© AFP 2017/ JOEL ROBINE
The recent snap parliamentary elections in Kosovo brought to power people who are wanted in Serbia on charges of committing war crimes during the 1990s Balkan wars, Serbian analysts told Sputnik, explaining the complicated political situation in the region.
A coalition led by the ruling center-right Democratic Party of Kosovo (PDK) won the elections in Kosovo, with the radical opposition Vetevendosje (Self-Determination) party coming second. The coalition will now have to find a partner to form a stable government.
The region’s ruling coalition is led by the President of Kosovo Hasim Thaci and Ramush Haradinaj, candidate for Prime Minister and the leader of the Alliance for Future of Kosovo. Both used to be prominent members of the now defunct terrorist Kosovo Liberation Army (KLA). Albin Kurti, a member of the radical Self-Determination party, also remains prominent in Kosovo’s political life.
Milivoje Mihajlovic, a journalist and executive director of Radio Belgrade, said that President Thaci, Ramush Haradinaj and their coalition partner, former KLA commander Fatmir Limaj, ought to be brought before the Hague Tribunal for the crimes committed by that terrorist organization.
“These people committed crimes. During the conflict in Kosovo civilians, both Serbs and Albanians, living in the areas under their control were killed, raped and their homes burned down. They deserve the Hague. On the other hand, the Self-Determination party is notorious for its radical rhetoric. Its leader, Kurti, says that he is for ‘a greater Albania,’ that international missions in Kosovo should be kicked out,” Mihajlovic told Sputnik Serbia.
“I guess this is the right time for [a party like] Self-Determination,” he added.
Several prominent Serbian political analysts Interviewed by Sputnik said that the current political makeup doesn’t bode well for the Kosovo’s minority Serbs.
The success of Srpska Lista party with close links to Belgrade, that managed to win all 10 seats reserved for Serbs in the 120-seat Kosovo legislature, is not enough to protect the Serbs’ interests in the breakaway region.
Belgrade University political scientist Stefan Surlic said that the Serbian MPs have found themselves in a real fix as they will have to deal with people who are wanted in Serbia on charges of committing war crimes.
“If the Kosovo Serb representatives refuse to cooperate they will be accused of obstructing the country’s system of governance,” Surlic told Sputnik Serbia.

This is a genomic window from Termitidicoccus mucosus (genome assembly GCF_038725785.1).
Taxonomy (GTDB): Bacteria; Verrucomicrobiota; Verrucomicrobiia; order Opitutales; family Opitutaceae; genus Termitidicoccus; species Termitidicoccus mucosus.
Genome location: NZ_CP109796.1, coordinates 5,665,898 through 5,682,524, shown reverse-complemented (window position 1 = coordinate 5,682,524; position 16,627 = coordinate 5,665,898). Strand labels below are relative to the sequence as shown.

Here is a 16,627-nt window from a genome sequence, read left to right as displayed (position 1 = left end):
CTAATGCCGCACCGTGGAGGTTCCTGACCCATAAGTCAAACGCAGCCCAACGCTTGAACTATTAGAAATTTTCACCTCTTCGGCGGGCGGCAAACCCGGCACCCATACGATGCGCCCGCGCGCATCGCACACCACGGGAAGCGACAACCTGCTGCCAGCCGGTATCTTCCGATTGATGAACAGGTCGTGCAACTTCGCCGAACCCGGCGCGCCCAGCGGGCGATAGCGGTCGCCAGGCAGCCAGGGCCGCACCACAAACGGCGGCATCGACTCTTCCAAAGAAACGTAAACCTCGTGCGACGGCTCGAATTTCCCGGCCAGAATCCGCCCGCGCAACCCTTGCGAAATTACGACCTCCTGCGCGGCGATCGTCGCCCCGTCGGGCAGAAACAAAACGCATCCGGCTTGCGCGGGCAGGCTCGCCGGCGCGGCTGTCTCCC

Zivojin Rakocevic, a Kosovo-based political analyst and journalist argued that the post-election political landscape in Kosovo is too complicated to be sure of anything.
“We are in a situation where coalition promises are being broken all the time. In Kosovo we have two parallel worlds. In one of them, the Serbs are fighting to have at least a semblance of an institutionalized system. Foreign ambassadors, above all the American one, will be playing a very big role in coalition games. They see Thaci and Haradinaj as their humble allies and the coalition around former Prime Minister Isa Mustafa as a holdover of Communist era,” Zivojin Rakocevic continued.
In his turn, Mihajlovic pointed out that the Kosovo Serbs took part in the elections to ensure a better life for the region’s Serbian minority, not to promote the creation of “an independent Kosovo.”
“We are going to see a lot of political horse-trading by Albanian partiers. The Serbian parties lean on Belgrade, which is now winning back its friends, including Russia and other allies,” Mihajlovic noted.
US and EU
The experts said they were also alarmed by the fact that extremist threats to drive the Serbs out of the region were being ignored by the West.
Milivoje Mihajlovic pointed out that while Hashim Thaci claims that the main problem is the Russian-Serbian humanitarian center in Nis and Russian MiGs, in reality, the biggest problem is that Brussels and Washington agree with him.
“What we have in Nis is a humanitarian, trouble-shooting center. As for the planes, they haven’t arrived yet, but we already have problems about this,” Milivoje Mihajlovic said.
“We will defend ourselves and explain that such insinuations are playing right into the hands of Pristina, which is trying to put on hold the investigation of the crimes committed by the Kosovo Liberation Army,” he emphasized.
On Wednesday, the Russian Foreign Ministry said that the outcome of the June 11, 2017 elections in Kosovo reflects the “radicalization of the political leadership in Pristina with the connivance of the EU and the United States.”
“The results of the June 11 snap parliamentary elections in Kosovo evidence further radicalization of the Pristina authorities,” the Ministry said in a statement, adding that this “was a result of a silent agreement of the United States and the European Union which do not have a due influence on the Kosovo Albanian leadership.”
Kosovo unilaterally proclaimed independence from Serbia in 2008 and is recognized by over 100 UN member states. Serbia and Russia do not recognize Kosovo’s independence.